Academic journal article Federal Communications Law Journal

Market Definition, Merger Review, and Media Monopolization: Congressional Approval of the Corporate Voice through the Newspaper Preservation Act

Academic journal article Federal Communications Law Journal

Market Definition, Merger Review, and Media Monopolization: Congressional Approval of the Corporate Voice through the Newspaper Preservation Act

Article excerpt

  I. INTRODUCTION
 II. HISTORICAL AND LEGAL BACKGROUND
     A. The Citizen Publishing Case
     B. The Newspaper Preservation Act
     C. The Federal Antitrust Laws
     D. The Courts, the NPA, and the Justice Department
III. CURRENT CRITICISMS OF THE NEWSPAPER PRESERVATION
     ACT
 IV. THE NPA, MEDIA COMPETITION, AND MERGER REVIEW
     A. Market Definition
     B. Adverse Effects of Mergers
     C. Market Entry
     D. Efficiencies
     E. Failing Firms
  V. CONCLUSION

I. INTRODUCTION

Wilkes-Barre is not your average American town of 43,123 residents. (1) The northern Pennsylvania burg, located 113 miles from Philadelphia, boasts two competing daily newspapers. The Wilkes-Barre Times Leader, once a Knight Ridder newspaper, was sold by McClatchy to an independent investment group for $65 million in late July 2006. (2) The Citizens' Voice, Wilkes-Barre's second daily newspaper, was founded in 1978 by workers on strike from the Times Leader. Now owned by Times-Shamrock Communications, the newspaper has become a worthy competitor, boasting more than 32,000 daily readers. (3) Unlike competing dailies in twelve other cities, the Times Leader and Citizens' Voice are not run under a federally approved joint-operating agreement ("JOA"). Instead the two newspapers are produced and printed by separate staffs in separate facilities.

With the growth of new media, including the rise of the 24-hour cable news channel and the increasing reliance on the Internet for news, such a phenomenon is rare at best. (4) As Americans turned to radio, television, and the Internet for their news, the newspaper industry began to wane. (5) At one point, the nation boasted more than 94 competing dailies. (6) However, as advertising dollars decreased and readers began to turn away, newspapers began to look at cost-saving measures to keep from closing their doors. (7) In an effort to keep struggling newspapers afloat, Congress, at the urging of newspaper publishers, passed the Newspaper Preservation Act ("NPA"). (8) The NPA exempted newspapers from federal antitrust laws, (9) essentially allowing competing dailies to merge their business entities while maintaining separate editorial staffs. (10) Unlike traditional companies seeking to unite their business ventures, newspapers can petition the Attorney General under the NPA to request authorization for a JOA. (11)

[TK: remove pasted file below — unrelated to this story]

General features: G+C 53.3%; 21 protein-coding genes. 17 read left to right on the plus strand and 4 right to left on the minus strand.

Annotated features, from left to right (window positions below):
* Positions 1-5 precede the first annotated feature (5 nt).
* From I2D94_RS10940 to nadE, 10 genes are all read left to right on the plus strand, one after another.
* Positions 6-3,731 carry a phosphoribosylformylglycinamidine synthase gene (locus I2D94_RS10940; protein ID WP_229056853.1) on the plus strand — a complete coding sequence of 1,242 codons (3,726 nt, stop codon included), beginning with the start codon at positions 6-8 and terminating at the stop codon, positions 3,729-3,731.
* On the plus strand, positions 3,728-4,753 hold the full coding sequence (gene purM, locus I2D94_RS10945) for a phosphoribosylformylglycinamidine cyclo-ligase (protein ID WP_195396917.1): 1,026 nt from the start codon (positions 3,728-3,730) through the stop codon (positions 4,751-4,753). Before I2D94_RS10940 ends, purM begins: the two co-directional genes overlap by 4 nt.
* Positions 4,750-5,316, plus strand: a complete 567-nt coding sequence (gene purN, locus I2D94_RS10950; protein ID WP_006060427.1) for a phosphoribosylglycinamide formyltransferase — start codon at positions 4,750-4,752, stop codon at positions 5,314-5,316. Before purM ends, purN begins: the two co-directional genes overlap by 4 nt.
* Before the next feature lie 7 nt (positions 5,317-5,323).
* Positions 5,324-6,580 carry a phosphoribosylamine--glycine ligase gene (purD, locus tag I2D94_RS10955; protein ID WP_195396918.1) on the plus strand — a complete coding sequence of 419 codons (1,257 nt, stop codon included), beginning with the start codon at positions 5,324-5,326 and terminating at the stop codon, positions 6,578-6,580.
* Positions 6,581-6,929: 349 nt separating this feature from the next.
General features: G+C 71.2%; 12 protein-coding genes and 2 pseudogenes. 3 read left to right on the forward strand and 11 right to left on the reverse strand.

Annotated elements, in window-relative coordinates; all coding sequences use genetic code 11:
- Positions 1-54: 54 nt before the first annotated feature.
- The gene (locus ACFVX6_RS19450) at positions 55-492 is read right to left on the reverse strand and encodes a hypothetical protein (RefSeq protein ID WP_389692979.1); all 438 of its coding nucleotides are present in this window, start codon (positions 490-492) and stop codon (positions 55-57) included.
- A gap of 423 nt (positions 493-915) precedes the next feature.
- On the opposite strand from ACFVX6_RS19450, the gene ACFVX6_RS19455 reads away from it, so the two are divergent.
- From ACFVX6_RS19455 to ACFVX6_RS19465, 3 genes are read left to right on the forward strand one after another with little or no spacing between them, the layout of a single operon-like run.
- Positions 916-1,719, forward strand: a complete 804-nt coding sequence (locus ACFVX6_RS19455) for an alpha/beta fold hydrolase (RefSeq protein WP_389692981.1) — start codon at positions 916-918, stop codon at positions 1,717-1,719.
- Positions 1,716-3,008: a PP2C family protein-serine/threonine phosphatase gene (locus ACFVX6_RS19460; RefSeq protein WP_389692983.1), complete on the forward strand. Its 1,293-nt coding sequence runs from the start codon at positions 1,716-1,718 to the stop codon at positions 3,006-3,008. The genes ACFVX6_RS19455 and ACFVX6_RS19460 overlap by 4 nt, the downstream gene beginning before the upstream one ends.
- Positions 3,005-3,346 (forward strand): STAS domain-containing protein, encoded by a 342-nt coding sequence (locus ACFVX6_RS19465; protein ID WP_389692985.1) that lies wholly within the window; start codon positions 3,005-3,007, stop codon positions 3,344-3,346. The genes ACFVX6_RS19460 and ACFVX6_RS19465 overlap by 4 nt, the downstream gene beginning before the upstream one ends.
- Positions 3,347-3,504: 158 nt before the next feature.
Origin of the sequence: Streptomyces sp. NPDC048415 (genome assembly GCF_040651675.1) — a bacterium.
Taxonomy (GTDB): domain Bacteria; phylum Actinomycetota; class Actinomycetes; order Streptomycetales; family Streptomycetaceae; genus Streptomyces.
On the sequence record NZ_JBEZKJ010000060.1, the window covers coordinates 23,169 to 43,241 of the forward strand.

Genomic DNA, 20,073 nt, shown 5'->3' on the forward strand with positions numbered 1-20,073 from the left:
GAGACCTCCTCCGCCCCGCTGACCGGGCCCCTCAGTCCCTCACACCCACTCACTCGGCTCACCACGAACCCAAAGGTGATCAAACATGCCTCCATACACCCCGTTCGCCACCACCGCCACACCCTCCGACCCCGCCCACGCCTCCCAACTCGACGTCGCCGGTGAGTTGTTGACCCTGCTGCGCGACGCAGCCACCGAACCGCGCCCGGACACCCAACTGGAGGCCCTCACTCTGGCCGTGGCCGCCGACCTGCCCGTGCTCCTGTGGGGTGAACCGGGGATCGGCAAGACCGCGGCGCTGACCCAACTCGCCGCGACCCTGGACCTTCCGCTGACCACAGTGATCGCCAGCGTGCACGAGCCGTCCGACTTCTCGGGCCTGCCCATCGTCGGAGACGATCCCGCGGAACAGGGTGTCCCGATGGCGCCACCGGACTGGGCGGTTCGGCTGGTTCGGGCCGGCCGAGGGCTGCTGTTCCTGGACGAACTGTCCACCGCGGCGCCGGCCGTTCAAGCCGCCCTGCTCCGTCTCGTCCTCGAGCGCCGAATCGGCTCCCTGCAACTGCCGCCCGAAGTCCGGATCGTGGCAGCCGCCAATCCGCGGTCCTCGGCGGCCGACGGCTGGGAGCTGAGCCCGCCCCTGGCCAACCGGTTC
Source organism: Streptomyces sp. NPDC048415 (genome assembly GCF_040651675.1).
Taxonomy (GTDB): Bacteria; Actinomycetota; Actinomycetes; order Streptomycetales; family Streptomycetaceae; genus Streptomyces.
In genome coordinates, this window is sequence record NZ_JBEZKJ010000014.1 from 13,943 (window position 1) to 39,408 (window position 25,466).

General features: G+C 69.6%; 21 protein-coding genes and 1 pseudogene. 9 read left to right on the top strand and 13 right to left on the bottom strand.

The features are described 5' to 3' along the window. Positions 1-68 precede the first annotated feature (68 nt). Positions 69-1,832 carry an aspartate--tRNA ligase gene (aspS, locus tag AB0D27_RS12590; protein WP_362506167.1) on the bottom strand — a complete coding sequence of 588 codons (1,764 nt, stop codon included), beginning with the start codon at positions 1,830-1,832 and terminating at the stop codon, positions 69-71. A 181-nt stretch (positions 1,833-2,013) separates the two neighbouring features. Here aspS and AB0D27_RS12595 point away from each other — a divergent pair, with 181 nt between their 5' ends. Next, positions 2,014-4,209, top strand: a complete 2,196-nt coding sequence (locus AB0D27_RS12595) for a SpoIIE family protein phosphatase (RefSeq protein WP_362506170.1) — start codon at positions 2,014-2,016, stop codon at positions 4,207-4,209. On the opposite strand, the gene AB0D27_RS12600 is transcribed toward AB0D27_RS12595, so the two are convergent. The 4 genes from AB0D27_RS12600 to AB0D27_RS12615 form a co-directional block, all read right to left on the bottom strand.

This Article examines the effect of the NPA on competition in the daily newspaper market by analyzing legislative history, subsequent court interpretations, and Justice Department implementation of the NPA. Part II of the Article discusses the legislative history of the NPA and the subsequent case law that has interpreted it. In addition, this Part addresses the effects of the NPA on the Justice Department's merger review process. Part III summarizes current criticisms of the NPA and its impact on media competition. Part IV posits that the NPA is harmful to competition among the media because it removes certain aspects of anti-competitive action from strict merger review. Part V concludes with a call for more regulation of media mergers and a redefinition of market as it pertains to media merger analysis.

II. HISTORICAL AND LEGAL BACKGROUND

A historical examination of JOAs must begin with a discussion of newspaper industry practices that began shortly after the Great Depression. (12) During the 1930s, several local newspapers had already united their operations and penned agreements to merge their businesses. (13) In doing so, they employed the traditional anti-competitive practices scrutinized today under federal antitrust laws. (14) These included price-fixing, profit-sharing, and other cost-cutting measures. (15) Two newspapers in Tucson, Arizona--the Star and the Citizen--were among those who entered into these unification agreements. (16) This agreement formed the basis of the United States v. Citizen Publishing Co. …

Search by... Author
Show... All Results Primary Sources Peer-reviewed

Oops!

An unknown error has occurred. Please click the button below to reload the page. If the problem persists, please try again in a little while.